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Junior MasterChef Australia: Where Are They Now?

Returning to the kitchen after 10 years, Junior MasterChef is back with a new group of talented youngsters, but before their journey begins we caught up with some of the contestants from Season 1.

Airing back in 2010, Season 1 of Junior MasterChef Australia starred Jack Lark and twin sisters Isabella and Sofia Bliss. Then 12-years-old, Isabella went on to win the first season, with Jack placing as runner-up and Sofia alongside them in the top three.

Now, 10 years older, we found out how the show has changed their lives.

How was your overall experience on Junior MasterChef? 

Isabella: It’s easy to say how awesome it was that Sofia and I could experience MasterChef together. We weren’t quite prepared for what was to come, in retrospect, especially since we both played in the top three. Being on national television was surreal already, let alone winning!

MasterChef became very present in my local community and network, which opened up a lot of opportunities for me and my family. It became a brick in the foundation of who I am today.

Jack: My life, in many ways, has been changed forever. I had many opportunities to travel internationally and interstate. Most notably, I have been to Honk Kong twice to film on a local cooking/travel show and to present at a food festival.

But I believe the pinnacle experience was meeting and going on stage with Heston Blumenthal in Sydney and getting invited to spend the day at The Fat Duck in Bray.

Sofia: The experience was really overwhelming but in a good way. For the length of a school term we were having so much fun adventuring around Sydney with a bunch of other foodies, but especially with my mum and sister. All of us knew we were part of something cool, and I would do it all over again if I could.

Have you pursued a career in food, or in the hospitality industry following MasterChef?

Isabella: Post-MasterChef ensued an international ride, stopping at all types of food events and working on many projects including a cookbook. After school, I dabbled in work in a cafe, market and patisserie with a punch of food journalism.

In late-2018 I moved to Melbourne and trained at three venues from George Calombaris’ restaurant group, focusing on desserts and larder, then moved to Italian restaurant Becco for six months. I am currently working as a Commis Chef in Brisbane while studying. Having a background in cooking meant a strong transition into the industry. It’s wonderful to be immersed in the professional art of food as an adult.

Jack: I have not, but the support and experience I received from the food and beverage industry after MasterChef was phenomenal. I had all the tools to pursue a career in food however it just wasn’t where my heart was set - which is totally okay. I am currently the distillery manager for a new distillery in Hobart called Battery Point Distillery, where we have recently released a gin called House of Lenna.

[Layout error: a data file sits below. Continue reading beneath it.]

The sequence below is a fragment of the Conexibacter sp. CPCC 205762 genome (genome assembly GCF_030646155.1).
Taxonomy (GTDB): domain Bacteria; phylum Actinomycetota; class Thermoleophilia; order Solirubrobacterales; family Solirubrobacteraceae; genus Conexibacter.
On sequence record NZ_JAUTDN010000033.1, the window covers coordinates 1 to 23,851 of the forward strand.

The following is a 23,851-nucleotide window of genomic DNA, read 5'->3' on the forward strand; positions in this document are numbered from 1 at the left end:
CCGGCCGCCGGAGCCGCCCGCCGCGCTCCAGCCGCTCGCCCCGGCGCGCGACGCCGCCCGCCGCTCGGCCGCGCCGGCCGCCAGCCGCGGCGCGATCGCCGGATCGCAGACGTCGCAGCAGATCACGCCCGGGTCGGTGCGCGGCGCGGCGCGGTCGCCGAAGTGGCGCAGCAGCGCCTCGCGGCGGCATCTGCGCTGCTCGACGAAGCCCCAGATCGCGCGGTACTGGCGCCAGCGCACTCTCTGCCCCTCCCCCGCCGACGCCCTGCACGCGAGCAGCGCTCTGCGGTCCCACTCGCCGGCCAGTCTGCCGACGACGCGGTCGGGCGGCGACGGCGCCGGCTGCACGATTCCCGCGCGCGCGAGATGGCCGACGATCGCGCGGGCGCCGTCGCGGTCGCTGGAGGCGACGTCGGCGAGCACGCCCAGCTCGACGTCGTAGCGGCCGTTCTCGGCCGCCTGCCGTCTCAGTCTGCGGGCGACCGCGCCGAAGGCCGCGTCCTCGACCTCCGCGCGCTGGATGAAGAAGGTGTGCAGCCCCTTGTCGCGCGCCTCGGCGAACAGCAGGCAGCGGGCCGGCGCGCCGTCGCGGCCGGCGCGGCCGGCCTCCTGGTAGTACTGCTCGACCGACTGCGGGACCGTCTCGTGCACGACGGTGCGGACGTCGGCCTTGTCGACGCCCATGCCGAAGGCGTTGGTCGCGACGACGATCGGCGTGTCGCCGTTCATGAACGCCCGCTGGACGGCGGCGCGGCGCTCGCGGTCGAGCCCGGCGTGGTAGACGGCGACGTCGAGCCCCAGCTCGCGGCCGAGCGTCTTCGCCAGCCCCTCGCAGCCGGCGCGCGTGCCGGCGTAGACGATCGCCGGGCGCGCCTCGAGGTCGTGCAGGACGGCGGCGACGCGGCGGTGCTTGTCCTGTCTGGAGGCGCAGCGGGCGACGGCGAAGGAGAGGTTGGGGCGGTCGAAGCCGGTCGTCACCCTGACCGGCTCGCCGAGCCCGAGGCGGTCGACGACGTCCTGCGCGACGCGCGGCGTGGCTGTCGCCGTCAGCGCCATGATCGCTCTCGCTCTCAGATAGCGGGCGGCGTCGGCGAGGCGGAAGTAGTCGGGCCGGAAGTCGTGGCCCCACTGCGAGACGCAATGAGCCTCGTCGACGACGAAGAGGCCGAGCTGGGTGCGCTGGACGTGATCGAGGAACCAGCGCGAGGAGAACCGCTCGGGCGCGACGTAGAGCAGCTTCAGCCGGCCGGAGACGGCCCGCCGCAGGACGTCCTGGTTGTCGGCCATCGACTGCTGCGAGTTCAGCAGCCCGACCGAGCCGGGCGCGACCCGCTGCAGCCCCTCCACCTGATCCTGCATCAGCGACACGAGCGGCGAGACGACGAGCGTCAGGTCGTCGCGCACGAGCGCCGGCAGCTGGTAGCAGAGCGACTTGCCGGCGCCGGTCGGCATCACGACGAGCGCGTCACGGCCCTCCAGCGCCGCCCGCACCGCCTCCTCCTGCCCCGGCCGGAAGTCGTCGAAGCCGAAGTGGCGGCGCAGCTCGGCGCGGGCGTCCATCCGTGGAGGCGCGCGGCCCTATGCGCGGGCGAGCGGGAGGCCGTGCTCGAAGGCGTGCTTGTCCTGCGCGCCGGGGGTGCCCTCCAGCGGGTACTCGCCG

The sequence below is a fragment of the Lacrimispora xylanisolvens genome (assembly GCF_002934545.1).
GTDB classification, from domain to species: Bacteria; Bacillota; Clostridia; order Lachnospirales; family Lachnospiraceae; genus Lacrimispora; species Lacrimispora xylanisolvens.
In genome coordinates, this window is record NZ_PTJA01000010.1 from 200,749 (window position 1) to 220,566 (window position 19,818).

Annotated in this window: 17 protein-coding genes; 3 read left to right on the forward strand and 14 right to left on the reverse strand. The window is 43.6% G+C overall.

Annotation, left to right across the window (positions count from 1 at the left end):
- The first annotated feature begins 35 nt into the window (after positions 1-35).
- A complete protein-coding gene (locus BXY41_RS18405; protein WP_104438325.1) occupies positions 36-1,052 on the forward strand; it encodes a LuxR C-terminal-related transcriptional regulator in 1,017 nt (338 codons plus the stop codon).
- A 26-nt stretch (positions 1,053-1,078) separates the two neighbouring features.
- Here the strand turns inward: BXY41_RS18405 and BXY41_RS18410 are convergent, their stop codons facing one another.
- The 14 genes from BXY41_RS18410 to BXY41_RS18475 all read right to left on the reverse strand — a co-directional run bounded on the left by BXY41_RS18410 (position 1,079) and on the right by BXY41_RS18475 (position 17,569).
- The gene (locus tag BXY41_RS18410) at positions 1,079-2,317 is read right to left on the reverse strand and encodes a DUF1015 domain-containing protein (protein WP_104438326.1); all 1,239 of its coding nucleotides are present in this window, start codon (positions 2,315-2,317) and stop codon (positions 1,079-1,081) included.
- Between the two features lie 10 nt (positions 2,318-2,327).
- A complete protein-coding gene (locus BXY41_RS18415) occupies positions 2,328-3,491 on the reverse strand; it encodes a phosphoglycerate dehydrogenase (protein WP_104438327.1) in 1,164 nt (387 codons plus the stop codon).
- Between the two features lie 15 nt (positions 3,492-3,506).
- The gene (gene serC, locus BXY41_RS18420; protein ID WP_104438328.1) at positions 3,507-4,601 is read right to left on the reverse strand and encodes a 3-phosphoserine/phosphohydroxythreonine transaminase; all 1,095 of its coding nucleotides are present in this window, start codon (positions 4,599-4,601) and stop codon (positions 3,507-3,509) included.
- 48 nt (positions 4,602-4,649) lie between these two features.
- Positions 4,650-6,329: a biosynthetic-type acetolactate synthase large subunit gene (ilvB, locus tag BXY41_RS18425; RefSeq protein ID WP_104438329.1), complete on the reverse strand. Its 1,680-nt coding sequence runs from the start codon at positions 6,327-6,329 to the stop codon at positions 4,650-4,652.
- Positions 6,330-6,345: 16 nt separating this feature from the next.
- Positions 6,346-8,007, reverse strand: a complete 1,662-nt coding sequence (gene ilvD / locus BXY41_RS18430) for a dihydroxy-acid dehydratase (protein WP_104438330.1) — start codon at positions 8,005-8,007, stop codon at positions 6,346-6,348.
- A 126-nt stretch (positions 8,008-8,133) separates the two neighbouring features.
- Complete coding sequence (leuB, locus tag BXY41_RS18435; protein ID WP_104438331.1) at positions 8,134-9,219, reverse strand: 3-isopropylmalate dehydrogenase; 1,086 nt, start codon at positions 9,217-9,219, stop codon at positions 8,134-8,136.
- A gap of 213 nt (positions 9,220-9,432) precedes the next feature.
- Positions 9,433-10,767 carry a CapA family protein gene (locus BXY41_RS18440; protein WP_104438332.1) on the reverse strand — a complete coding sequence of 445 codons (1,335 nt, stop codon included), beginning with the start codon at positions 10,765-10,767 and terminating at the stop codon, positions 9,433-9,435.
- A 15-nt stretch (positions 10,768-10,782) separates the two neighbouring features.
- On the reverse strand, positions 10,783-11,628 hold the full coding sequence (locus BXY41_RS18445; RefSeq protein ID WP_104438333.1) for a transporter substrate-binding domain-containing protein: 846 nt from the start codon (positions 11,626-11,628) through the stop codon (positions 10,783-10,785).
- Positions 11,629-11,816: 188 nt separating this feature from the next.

Next year I plan to move to the UK to attend the International College of Musical Theatre, and I want to spend a fair amount of time overseas. In saying that, I still thoroughly enjoy cooking and eating as a hobby. It's an incredibly valuable skill to have.

Sofia: After the show, Isabella and I travelled a lot pursuing all the extraordinary opportunities that presented themselves. Demonstrating at the Good Food and Wine Show in Cape Town, SA was a definite highlight.

Working in the food industry didn’t really interest me however my fulfilment from cooking never dulled; I still love baking and treating my friends and family to their favourite meals. For the last four years, I’ve been studying Dentistry in north Queensland, which has been an adventure of its own.

What would your advice be to this year's contestants? 

Isabella: The most important thing to remember to cherish this experience with your peers and tell a cool story one day.

Jack: Remember to take time out for yourself and not let the pressure build-up. Soak up every minute. This is a once-in-a-lifetime experience, to cook in the MasterChef kitchen, but to also spend a couple of months away from school having fun with some people who you're going to be friends with for life. I was crying the whole flight home after filming. I never wanted it to end.

From now on, your life will be different. Take advantage of it! When you get back to school, you're going to get a lot of attention. Just remember to stay humble and kind, and most importantly don't let the fame get to your head!

Sofia: In any competition, it’s important to work in the moment. Channel your competitive side and know you did your best no matter what the outcome.

Are you in contact with anyone from your season of MasterChef?

Isabella: I feel very lucky to be in touch with everyone on my season. We regularly talk in a group chat, and for a few years after the show we were having annual reunions on the Gold Coast. I think we all recognise the show as something special and still appreciate that connection today.

Jack: We are planning our 10-year reunion - COVID permitting. I'm quite often in contact with Isabella, and she's visited me down in Tassie a couple of years ago. But whenever I am travelling to a different state, I still make an effort to get in touch with the contestants from wherever I'm travelling.

Sofia: Even though we live all around Australia, we’ve managed to find time every now and then to catch up. Social media aids this well, we have a group chat where we share MasterChef memes and memories.

Junior MasterChef Australia premieres 7.30 Sunday, October 11 on 10 and 10 play